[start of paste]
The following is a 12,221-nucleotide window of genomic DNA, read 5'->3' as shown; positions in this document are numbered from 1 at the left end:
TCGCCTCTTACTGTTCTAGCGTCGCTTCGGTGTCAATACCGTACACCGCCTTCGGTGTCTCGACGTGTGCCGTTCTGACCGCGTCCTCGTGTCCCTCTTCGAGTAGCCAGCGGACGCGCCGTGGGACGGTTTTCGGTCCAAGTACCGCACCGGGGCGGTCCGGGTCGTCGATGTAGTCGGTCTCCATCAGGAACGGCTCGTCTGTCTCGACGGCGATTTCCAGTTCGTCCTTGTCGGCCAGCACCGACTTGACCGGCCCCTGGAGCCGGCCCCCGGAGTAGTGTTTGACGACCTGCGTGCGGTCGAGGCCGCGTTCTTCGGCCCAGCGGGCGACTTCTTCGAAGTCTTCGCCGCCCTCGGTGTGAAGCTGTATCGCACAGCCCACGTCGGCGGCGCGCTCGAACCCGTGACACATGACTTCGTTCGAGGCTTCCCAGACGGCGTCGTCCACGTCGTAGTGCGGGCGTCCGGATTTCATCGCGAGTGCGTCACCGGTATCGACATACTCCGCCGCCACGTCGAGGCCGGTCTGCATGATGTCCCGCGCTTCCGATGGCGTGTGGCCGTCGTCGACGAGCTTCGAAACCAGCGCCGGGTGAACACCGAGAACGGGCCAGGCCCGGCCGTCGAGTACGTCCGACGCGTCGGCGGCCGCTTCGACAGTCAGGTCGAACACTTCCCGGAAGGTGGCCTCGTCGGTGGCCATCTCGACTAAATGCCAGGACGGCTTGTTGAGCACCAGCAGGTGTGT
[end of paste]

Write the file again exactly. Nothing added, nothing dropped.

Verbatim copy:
The following is a 12,221-nucleotide window of genomic DNA, read 5'->3' as shown; positions in this document are numbered from 1 at the left end:
TCGCCTCTTACTGTTCTAGCGTCGCTTCGGTGTCAATACCGTACACCGCCTTCGGTGTCTCGACGTGTGCCGTTCTGACCGCGTCCTCGTGTCCCTCTTCGAGTAGCCAGCGGACGCGCCGTGGGACGGTTTTCGGTCCAAGTACCGCACCGGGGCGGTCCGGGTCGTCGATGTAGTCGGTCTCCATCAGGAACGGCTCGTCTGTCTCGACGGCGATTTCCAGTTCGTCCTTGTCGGCCAGCACCGACTTGACCGGCCCCTGGAGCCGGCCCCCGGAGTAGTGTTTGACGACCTGCGTGCGGTCGAGGCCGCGTTCTTCGGCCCAGCGGGCGACTTCTTCGAAGTCTTCGCCGCCCTCGGTGTGAAGCTGTATCGCACAGCCCACGTCGGCGGCGCGCTCGAACCCGTGACACATGACTTCGTTCGAGGCTTCCCAGACGGCGTCGTCCACGTCGTAGTGCGGGCGTCCGGATTTCATCGCGAGTGCGTCACCGGTATCGACATACTCCGCCGCCACGTCGAGGCCGGTCTGCATGATGTCCCGCGCTTCCGATGGCGTGTGGCCGTCGTCGACGAGCTTCGAAACCAGCGCCGGGTGAACACCGAGAACGGGCCAGGCCCGGCCGTCGAGTACGTCCGACGCGTCGGCGGCCGCTTCGACAGTCAGGTCGAACACTTCCCGGAAGGTGGCCTCGTCGGTGGCCATCTCGACTAAATGCCAGGACGGCTTGTTGAGCACCAGCAGGTGTGT